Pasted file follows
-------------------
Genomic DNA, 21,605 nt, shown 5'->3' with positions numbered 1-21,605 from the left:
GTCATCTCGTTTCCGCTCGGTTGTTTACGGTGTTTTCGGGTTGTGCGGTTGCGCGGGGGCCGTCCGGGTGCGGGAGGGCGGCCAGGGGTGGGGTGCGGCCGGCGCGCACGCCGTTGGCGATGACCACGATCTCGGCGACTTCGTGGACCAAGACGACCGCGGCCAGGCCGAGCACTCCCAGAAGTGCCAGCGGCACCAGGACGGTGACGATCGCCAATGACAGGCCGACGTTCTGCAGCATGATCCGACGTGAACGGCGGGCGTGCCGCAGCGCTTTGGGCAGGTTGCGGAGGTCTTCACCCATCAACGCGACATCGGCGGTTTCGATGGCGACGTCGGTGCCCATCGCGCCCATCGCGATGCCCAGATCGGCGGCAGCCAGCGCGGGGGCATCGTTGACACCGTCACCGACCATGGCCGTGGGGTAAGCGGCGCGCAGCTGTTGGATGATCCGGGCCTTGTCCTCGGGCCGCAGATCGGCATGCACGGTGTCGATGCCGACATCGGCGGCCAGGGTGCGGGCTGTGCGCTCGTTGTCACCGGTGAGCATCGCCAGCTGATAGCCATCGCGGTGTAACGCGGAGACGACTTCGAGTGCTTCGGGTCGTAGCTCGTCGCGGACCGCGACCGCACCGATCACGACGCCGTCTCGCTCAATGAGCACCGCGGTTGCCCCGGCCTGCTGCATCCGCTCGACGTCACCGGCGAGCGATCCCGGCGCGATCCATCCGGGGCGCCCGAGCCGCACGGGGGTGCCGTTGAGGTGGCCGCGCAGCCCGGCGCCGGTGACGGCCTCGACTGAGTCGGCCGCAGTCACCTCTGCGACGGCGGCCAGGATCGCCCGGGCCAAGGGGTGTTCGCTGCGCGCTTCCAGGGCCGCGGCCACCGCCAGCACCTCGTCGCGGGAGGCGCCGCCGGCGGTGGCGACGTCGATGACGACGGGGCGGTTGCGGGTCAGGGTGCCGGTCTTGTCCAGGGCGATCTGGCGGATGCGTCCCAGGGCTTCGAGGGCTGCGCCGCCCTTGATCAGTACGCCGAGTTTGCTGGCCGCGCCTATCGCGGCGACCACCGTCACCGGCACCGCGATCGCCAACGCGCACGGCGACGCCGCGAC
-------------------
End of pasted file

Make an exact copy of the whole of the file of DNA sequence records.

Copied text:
Genomic DNA, 21,605 nt, shown 5'->3' with positions numbered 1-21,605 from the left:
GTCATCTCGTTTCCGCTCGGTTGTTTACGGTGTTTTCGGGTTGTGCGGTTGCGCGGGGGCCGTCCGGGTGCGGGAGGGCGGCCAGGGGTGGGGTGCGGCCGGCGCGCACGCCGTTGGCGATGACCACGATCTCGGCGACTTCGTGGACCAAGACGACCGCGGCCAGGCCGAGCACTCCCAGAAGTGCCAGCGGCACCAGGACGGTGACGATCGCCAATGACAGGCCGACGTTCTGCAGCATGATCCGACGTGAACGGCGGGCGTGCCGCAGCGCTTTGGGCAGGTTGCGGAGGTCTTCACCCATCAACGCGACATCGGCGGTTTCGATGGCGACGTCGGTGCCCATCGCGCCCATCGCGATGCCCAGATCGGCGGCAGCCAGCGCGGGGGCATCGTTGACACCGTCACCGACCATGGCCGTGGGGTAAGCGGCGCGCAGCTGTTGGATGATCCGGGCCTTGTCCTCGGGCCGCAGATCGGCATGCACGGTGTCGATGCCGACATCGGCGGCCAGGGTGCGGGCTGTGCGCTCGTTGTCACCGGTGAGCATCGCCAGCTGATAGCCATCGCGGTGTAACGCGGAGACGACTTCGAGTGCTTCGGGTCGTAGCTCGTCGCGGACCGCGACCGCACCGATCACGACGCCGTCTCGCTCAATGAGCACCGCGGTTGCCCCGGCCTGCTGCATCCGCTCGACGTCACCGGCGAGCGATCCCGGCGCGATCCATCCGGGGCGCCCGAGCCGCACGGGGGTGCCGTTGAGGTGGCCGCGCAGCCCGGCGCCGGTGACGGCCTCGACTGAGTCGGCCGCAGTCACCTCTGCGACGGCGGCCAGGATCGCCCGGGCCAAGGGGTGTTCGCTGCGCGCTTCCAGGGCCGCGGCCACCGCCAGCACCTCGTCGCGGGAGGCGCCGCCGGCGGTGGCGACGTCGATGACGACGGGGCGGTTGCGGGTCAGGGTGCCGGTCTTGTCCAGGGCGATCTGGCGGATGCGTCCCAGGGCTTCGAGGGCTGCGCCGCCCTTGATCAGTACGCCGAGTTTGCTGGCCGCGCCTATCGCGGCGACCACCGTCACCGGCACCGCGATCGCCAACGCGCACGGCGACGCCGCGAC